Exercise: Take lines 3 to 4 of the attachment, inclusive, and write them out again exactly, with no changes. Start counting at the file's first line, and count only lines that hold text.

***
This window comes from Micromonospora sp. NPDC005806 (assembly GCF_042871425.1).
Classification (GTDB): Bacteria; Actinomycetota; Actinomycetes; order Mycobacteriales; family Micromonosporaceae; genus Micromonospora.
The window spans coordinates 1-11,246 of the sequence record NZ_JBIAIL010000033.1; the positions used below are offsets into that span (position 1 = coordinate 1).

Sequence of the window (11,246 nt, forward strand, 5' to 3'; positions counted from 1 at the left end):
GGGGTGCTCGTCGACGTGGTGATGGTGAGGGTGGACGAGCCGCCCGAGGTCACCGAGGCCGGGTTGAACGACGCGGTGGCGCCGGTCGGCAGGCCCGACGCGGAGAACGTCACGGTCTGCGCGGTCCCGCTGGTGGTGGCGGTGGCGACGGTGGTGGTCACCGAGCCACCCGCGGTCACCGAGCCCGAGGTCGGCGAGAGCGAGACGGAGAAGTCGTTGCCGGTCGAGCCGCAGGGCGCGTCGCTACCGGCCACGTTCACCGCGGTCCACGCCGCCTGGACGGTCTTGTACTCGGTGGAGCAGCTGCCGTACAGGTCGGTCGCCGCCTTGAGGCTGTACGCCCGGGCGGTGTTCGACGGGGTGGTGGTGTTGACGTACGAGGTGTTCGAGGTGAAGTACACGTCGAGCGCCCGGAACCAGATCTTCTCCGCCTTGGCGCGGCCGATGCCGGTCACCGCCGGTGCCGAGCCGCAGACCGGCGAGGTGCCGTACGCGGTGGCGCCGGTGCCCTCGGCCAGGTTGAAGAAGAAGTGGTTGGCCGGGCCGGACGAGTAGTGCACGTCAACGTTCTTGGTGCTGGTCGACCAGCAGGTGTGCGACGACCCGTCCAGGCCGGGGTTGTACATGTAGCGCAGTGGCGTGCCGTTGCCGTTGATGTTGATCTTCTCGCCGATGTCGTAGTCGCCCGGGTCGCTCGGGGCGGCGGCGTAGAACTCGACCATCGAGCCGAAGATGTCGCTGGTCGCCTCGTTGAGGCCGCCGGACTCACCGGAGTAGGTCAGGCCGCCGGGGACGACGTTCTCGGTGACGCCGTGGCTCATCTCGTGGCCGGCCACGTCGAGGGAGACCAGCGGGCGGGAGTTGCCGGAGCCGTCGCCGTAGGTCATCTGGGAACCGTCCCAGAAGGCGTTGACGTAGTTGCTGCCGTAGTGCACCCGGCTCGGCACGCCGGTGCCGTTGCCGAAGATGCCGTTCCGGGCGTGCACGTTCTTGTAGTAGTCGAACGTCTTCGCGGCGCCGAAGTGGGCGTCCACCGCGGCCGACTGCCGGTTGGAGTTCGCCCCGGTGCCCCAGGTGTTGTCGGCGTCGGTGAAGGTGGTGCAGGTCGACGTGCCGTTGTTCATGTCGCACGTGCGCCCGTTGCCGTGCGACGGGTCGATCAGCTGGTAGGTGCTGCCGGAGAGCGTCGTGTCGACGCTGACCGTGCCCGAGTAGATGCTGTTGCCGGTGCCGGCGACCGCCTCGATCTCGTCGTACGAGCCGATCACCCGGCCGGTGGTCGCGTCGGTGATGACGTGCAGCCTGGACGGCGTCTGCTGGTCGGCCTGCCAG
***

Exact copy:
The window spans coordinates 1-11,246 of the sequence record NZ_JBIAIL010000033.1; the positions used below are offsets into that span (position 1 = coordinate 1).

Sequence of the window (11,246 nt, forward strand, 5' to 3'; positions counted from 1 at the left end):